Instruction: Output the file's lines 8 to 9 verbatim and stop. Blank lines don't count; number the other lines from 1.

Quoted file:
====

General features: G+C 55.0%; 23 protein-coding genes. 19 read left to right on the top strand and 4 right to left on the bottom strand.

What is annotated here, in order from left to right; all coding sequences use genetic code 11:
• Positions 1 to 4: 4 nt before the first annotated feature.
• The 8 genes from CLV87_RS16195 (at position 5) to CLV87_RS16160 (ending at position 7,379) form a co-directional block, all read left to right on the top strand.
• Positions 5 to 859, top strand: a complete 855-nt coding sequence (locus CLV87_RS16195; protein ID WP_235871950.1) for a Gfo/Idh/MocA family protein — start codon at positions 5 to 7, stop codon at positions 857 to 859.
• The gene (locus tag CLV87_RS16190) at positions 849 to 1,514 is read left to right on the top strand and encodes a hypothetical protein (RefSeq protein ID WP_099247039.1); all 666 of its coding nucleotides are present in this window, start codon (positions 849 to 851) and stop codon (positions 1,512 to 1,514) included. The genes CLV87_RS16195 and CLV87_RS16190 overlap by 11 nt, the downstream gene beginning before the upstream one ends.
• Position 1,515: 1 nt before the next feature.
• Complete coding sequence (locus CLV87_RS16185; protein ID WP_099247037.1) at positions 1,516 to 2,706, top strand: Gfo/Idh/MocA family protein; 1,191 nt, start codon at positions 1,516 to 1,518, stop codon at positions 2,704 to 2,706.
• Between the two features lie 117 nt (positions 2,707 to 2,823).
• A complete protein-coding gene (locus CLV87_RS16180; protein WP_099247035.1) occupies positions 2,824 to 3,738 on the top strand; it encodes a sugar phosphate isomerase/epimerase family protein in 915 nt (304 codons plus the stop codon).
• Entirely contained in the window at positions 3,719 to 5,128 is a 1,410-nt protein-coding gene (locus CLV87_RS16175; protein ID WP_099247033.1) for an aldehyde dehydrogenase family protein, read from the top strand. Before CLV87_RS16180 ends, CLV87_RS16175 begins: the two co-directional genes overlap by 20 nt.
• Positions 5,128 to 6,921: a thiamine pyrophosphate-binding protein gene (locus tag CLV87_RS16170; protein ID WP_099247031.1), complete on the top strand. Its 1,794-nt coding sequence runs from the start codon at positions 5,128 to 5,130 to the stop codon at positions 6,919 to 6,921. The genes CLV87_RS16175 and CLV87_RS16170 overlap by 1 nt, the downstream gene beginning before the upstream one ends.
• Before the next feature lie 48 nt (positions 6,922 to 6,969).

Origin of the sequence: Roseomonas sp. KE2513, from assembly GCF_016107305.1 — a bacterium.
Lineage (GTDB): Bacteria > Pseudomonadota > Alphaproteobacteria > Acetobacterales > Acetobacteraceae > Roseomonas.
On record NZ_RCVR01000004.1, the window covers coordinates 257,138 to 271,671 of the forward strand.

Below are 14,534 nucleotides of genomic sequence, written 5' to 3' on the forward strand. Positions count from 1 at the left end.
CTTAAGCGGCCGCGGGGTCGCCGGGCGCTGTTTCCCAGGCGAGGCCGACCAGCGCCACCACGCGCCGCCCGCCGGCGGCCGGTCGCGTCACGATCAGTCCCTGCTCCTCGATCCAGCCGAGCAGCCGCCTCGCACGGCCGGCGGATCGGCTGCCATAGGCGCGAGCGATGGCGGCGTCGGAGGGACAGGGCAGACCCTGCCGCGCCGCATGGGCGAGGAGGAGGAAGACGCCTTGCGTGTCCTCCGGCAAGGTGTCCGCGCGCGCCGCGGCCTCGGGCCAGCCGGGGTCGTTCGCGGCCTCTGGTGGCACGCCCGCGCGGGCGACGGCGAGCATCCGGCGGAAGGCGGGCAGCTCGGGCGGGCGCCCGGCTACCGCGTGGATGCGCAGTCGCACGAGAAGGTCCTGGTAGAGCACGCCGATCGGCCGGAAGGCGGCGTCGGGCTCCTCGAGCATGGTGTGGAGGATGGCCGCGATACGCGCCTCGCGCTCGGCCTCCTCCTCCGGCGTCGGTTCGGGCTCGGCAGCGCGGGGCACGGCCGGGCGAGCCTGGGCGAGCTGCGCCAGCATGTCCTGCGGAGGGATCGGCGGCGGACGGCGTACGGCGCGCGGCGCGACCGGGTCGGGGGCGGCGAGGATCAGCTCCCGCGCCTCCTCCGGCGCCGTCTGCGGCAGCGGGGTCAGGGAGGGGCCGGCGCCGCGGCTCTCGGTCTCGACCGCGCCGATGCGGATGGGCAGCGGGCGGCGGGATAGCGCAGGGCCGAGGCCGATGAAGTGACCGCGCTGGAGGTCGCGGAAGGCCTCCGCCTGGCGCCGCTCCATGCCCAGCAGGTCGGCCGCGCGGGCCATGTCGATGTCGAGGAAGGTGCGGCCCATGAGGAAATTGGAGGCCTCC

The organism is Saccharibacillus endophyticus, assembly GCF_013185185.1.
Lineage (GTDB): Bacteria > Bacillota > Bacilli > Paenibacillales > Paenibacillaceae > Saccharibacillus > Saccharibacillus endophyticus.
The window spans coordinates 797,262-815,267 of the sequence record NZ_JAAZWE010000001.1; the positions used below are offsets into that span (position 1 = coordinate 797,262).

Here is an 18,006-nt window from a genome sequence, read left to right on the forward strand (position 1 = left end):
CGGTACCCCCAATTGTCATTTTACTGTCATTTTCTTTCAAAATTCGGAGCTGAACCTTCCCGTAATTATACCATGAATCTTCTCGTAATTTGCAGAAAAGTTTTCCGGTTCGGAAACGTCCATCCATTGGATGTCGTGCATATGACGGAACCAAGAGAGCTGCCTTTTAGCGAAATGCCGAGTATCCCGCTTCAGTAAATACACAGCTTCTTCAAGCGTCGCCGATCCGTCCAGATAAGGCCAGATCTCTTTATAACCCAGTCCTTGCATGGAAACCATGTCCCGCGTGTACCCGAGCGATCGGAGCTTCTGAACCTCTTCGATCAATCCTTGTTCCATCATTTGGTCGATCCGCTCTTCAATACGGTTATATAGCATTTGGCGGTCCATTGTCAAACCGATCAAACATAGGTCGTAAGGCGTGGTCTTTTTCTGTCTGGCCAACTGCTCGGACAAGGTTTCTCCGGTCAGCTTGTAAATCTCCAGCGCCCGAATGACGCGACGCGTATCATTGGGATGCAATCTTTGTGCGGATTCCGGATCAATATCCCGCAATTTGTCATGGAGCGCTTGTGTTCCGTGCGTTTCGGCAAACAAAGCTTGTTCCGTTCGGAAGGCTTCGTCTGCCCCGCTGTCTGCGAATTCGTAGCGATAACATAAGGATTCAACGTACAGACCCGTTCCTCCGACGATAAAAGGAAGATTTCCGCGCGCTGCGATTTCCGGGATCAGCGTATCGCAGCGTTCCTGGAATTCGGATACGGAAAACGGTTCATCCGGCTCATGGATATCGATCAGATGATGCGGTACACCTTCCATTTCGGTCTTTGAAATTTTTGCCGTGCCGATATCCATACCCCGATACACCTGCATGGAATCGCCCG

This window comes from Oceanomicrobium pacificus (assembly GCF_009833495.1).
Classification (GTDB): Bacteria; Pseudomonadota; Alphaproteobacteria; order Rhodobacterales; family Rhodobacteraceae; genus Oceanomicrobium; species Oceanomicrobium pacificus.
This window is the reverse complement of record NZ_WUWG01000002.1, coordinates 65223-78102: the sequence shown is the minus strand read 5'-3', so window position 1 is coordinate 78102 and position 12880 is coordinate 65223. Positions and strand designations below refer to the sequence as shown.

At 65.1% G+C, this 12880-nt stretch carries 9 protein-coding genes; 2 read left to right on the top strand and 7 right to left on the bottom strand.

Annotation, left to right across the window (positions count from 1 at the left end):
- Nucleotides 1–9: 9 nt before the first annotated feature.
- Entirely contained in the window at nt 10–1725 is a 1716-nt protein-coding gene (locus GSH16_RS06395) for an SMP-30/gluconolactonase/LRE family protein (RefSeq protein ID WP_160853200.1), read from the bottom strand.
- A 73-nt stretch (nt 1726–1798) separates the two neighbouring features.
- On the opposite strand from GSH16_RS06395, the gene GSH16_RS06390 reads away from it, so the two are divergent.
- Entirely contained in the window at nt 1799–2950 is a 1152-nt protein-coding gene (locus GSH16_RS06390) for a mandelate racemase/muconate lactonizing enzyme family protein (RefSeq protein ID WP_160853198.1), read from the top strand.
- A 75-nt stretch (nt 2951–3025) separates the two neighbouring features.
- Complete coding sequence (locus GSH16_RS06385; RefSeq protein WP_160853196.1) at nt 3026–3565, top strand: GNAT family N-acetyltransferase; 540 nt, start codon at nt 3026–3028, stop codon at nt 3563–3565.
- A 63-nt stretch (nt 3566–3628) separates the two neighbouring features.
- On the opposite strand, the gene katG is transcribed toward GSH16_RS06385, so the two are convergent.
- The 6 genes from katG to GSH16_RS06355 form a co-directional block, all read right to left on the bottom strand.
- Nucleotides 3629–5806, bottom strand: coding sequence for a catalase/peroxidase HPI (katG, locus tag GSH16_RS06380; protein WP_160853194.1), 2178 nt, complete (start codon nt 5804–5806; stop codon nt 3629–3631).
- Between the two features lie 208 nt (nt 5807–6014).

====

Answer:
• Complete coding sequence (locus CLV87_RS16185; protein ID WP_099247037.1) at positions 1,516 to 2,706, top strand: Gfo/Idh/MocA family protein; 1,191 nt, start codon at positions 1,516 to 1,518, stop codon at positions 2,704 to 2,706.
• Between the two features lie 117 nt (positions 2,707 to 2,823).